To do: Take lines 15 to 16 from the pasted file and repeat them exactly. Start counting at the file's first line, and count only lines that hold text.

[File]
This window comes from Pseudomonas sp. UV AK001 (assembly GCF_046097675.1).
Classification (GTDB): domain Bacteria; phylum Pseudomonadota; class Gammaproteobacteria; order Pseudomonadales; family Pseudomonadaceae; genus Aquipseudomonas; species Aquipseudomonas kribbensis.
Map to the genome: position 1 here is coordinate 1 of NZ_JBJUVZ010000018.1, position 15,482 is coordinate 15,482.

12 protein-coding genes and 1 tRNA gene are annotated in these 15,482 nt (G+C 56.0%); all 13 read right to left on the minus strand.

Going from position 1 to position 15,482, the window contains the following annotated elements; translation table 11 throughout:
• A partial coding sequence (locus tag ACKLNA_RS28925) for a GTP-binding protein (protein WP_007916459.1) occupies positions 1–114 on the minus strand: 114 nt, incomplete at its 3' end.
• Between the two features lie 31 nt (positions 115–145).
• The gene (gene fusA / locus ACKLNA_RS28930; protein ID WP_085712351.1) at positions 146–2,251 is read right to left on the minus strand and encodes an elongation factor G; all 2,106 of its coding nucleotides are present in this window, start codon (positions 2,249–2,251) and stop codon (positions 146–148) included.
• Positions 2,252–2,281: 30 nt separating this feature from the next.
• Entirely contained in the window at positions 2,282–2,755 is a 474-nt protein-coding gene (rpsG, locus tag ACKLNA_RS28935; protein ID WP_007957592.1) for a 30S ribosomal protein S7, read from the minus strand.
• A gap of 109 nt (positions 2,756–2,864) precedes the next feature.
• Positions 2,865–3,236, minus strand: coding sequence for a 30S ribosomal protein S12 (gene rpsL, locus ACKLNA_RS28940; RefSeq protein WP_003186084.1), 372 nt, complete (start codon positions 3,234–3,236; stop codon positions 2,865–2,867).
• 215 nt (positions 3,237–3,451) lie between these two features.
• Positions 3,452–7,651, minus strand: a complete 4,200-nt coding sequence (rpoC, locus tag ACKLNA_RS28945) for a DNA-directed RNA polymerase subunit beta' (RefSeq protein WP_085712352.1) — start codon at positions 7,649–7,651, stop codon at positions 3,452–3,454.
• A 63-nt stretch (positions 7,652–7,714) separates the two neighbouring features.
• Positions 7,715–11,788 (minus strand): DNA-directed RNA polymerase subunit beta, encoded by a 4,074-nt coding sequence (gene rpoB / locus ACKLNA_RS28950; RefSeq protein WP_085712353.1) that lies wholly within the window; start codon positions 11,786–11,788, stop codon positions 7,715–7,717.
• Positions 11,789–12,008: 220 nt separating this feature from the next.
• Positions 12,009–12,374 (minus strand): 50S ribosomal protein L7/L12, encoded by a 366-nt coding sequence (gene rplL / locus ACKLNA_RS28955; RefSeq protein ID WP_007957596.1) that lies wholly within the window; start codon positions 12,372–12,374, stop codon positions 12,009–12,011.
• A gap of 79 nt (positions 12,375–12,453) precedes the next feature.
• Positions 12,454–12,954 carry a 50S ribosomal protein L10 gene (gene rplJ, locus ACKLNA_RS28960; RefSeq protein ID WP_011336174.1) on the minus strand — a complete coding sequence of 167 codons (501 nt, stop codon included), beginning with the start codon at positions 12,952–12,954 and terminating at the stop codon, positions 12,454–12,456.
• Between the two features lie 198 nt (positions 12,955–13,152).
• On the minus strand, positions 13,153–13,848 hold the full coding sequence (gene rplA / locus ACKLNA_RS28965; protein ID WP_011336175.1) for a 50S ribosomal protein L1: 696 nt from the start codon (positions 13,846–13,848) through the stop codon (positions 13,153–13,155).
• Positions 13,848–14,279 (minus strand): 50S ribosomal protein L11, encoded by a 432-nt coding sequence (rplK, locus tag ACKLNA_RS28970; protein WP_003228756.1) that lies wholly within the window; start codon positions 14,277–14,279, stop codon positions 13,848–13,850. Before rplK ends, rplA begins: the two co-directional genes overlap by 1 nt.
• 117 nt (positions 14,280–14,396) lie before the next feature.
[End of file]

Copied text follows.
• A 63-nt stretch (positions 7,652–7,714) separates the two neighbouring features.
• Positions 7,715–11,788 (minus strand): DNA-directed RNA polymerase subunit beta, encoded by a 4,074-nt coding sequence (gene rpoB / locus ACKLNA_RS28950; RefSeq protein WP_085712353.1) that lies wholly within the window; start codon positions 11,786–11,788, stop codon positions 7,715–7,717.